“It was like climbing through a pile of leaves.” She was smiling and looking at the next pitch. “It reminded me of when we used to rake leaves up back in North Carolina and jump into the pile. People used to leave piles in front of their house for the county to pick up and we would jump into those too.
“That sounds a bit more fun that this pitch was.” She crinkled her nose when she smiled
“But then they had to stop putting their leaves like that because the piles would be partly in the road and someone would put cinder blocks under the leaves. Then, if a car drove through the pile, they would hit the cinder blocks.” Now my nose crinkled. “I think I may have missed a bolt.”
“There’s supposed to be knobs you can sling.” I thought of the various chicken heads, attached to the rock by piecrust epoxy.
“I didn’t even think of that. I guess there were some big breadboxed sized ones that would have worked.” She had instinctively taken out a sling and was practicing girth hitching it to her fist. “The bigger the block the better, right?”
“Solid as cinder blocks.”
The last pitch goes quickly and is more fun that I felt it would be after coming through pitch three. Dixie places a red C3 into a just wide enough slot and swims up the chute. I follow into the chute via 5.5 rated moves that do not seem to take into account the disintegrating nature of the exposed but easy moves.
Once in the tube I begin to laugh out loud and giggle to myself as I hike up what amounts to a tunnel with a convertible top. This is a convertible of a pitch, the bad stuff over, all that’s left is the floating down the highway until you turn a corner and there is the belay. I see Dixie and stop for a second. Between us is a slung knob, girth hitched and barely more than a beauty mark on the face of the chute I’m climbing. “You like my slung knob?” I take out my camera and take a picture. Dixie feigns exasperation as my giggling turns to full and loud laughter. I decide that Dixie is ready for aiding routes with crap placements.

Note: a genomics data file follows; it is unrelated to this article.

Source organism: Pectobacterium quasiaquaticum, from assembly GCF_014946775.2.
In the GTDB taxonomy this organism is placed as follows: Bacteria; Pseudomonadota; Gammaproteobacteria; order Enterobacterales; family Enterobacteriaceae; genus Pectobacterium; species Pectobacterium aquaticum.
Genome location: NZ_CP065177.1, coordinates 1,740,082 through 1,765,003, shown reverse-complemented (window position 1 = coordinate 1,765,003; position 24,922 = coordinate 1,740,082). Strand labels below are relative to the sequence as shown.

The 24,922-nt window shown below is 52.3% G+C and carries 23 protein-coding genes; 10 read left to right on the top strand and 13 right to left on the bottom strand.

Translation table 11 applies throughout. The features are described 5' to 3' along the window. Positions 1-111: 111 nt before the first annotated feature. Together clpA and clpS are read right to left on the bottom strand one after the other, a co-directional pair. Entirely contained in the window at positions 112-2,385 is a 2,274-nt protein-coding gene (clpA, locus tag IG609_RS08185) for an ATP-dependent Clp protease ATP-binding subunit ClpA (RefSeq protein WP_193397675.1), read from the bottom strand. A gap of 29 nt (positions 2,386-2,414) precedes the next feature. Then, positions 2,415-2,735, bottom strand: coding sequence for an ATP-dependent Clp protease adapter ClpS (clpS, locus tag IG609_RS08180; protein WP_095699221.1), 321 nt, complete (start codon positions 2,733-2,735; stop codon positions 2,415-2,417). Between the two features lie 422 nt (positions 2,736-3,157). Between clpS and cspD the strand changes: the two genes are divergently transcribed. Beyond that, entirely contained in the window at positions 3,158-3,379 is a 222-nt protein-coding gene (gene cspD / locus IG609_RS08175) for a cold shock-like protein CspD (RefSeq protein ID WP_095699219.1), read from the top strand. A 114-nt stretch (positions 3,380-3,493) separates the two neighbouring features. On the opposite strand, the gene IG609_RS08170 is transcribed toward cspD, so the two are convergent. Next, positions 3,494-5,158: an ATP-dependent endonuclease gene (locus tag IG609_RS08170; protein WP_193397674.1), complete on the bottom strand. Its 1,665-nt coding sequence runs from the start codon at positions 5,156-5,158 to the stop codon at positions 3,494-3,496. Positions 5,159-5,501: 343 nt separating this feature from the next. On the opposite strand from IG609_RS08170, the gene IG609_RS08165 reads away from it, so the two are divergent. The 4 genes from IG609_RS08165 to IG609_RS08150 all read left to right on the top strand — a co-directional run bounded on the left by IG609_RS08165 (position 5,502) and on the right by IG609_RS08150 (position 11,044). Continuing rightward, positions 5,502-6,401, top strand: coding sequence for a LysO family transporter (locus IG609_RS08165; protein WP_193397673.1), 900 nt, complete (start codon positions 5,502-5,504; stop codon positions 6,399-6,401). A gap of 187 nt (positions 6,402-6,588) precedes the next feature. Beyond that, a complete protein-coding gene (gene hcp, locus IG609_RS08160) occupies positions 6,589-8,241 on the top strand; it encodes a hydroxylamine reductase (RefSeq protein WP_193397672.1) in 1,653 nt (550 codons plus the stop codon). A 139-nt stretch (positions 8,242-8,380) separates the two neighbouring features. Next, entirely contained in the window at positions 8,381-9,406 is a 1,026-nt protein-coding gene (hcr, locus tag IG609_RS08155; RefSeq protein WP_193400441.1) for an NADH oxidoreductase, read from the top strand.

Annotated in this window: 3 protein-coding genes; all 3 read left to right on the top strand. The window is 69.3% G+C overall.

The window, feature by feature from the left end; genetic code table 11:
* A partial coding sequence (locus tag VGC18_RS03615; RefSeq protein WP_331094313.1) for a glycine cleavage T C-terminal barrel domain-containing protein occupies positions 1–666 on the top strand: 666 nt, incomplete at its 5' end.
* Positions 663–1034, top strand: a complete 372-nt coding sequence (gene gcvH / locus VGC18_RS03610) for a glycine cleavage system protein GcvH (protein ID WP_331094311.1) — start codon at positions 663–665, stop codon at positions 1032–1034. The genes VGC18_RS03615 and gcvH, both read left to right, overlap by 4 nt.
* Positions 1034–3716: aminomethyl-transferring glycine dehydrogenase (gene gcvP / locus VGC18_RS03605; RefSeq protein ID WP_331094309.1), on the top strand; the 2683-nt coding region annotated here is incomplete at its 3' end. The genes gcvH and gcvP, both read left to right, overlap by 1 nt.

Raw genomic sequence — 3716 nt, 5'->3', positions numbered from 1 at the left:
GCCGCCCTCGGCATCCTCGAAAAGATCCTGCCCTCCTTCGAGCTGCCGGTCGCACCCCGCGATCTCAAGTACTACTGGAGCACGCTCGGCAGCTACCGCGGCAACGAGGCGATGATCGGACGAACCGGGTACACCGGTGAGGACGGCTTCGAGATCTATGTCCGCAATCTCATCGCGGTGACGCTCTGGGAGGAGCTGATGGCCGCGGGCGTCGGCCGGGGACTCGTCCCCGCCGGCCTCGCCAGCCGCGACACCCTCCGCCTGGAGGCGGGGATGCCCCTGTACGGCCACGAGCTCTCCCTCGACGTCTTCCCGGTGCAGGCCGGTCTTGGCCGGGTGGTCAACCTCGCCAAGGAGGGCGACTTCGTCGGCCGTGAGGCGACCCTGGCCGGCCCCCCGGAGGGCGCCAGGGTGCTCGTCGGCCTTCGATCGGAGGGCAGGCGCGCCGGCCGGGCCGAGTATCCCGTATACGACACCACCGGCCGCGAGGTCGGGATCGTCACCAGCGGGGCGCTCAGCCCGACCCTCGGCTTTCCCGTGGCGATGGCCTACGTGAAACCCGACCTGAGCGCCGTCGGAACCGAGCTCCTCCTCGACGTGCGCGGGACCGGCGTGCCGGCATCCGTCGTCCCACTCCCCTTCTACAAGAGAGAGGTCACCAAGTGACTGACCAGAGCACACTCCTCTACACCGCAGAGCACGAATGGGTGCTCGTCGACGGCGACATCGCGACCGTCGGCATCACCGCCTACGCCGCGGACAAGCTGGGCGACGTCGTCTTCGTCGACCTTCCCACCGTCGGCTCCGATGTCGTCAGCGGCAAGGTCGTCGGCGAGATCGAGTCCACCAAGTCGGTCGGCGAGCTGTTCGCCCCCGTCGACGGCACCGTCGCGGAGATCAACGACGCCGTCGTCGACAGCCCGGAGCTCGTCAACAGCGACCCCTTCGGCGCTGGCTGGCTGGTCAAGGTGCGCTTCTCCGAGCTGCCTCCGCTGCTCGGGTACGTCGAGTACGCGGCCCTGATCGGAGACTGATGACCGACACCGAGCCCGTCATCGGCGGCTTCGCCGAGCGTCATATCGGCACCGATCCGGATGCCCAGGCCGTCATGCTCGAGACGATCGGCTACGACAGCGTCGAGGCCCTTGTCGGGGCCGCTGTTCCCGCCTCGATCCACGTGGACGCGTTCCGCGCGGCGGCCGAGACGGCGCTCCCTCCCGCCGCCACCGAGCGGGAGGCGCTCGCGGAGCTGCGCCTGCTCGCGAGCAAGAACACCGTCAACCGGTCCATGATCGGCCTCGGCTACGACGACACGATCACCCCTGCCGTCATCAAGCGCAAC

“This whole place is bullsh#t.” She still sounds like me when I'm having fun. “Why are we here instead of on granite?”
“Anyone will climb granite.”
“Smart people climb granite”
“There are lots of smart people.”
“Never thought I’d be happy to be so stupid.” She puts the rock back into the crater it came from.
I reach for her hand and we listen to the sound of falcons somewhere on the face of the ridge. She sits in silence next to me and clicks her helmet against mine as she rests her head on my shoulder.
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Route info can be found here: http://www.mountainproject.com/v/los-banditos/108388241
West Side, Machete Ridge, (West face, upper)
Los Banditos (5.10a A1)
Jim McConachie, Brad Young, Erik Bratton, Dennis Erik Strom
The natural continuation of the Bandits in Bondage pitches. Four pitches.
Approach via the first pitch of the route The West Face (route # 811). Fifty feet past the end of this pitch (to the north, The West Face traverses after its first pitch) is a small meadow. Los Banditos starts from this meadow, 100 feet right of the start of Rock Around the Clock.
Pitch one (60 feet):
start on a small pedestal of rock. Six aid bolts on an overhanging face lead up and left to a small roof which is at the bottom of a water streak. Two more aid bolts lead over the roof.
Intimidating free moves from the eighth bolt (5.9) lead to a ledge and one directional bolt.
The first pitch anchor is 5 feet to the right.
Pitch two (110 feet):
This excellent pitch continues up the obvious water chute past 10 bolts (10 includes the directional from the first pitch).
Getting into the chute is 5.9; two bulges higher in the chute are each 5.10a. The pitch finishes with 15 feet of easy slab to a stance and a two bolt belay.
Pitch 3 (195 feet):
Continue up the chute past five bolts on increasingly easy and runout climbing. The crux is after the second bolt (5.7). Large knobs can be slung for additional protection.
One hundred fifty feet up, the chute branches. Take the straight up branch (that is, don't take the branch to the left).
A two bolt anchor is obvious on a low angle slab, 30 feet below the bottom of the water chute which is descended as part of the Old Original Rappel Bypass variation (route # 836).
Pitch Four (90 feet):
Climb the deeper chute which is 30 feet left (north) of the chute which makes up the Rappel Bypass (these chutes are obvious on page 338 of the guidebook). Small cams (the only gear on the route) can be used to protect the moves into the chute (5.5); the chute then becomes class three and four (and can be further protected by slung knobs).
End on the top of Machete Ridge, at a pine which is 30 feet from the end of Old Original's third pitch.
Source(s): Brad Young, part of the first ascent party.
FA Details: Route was started in October, 2007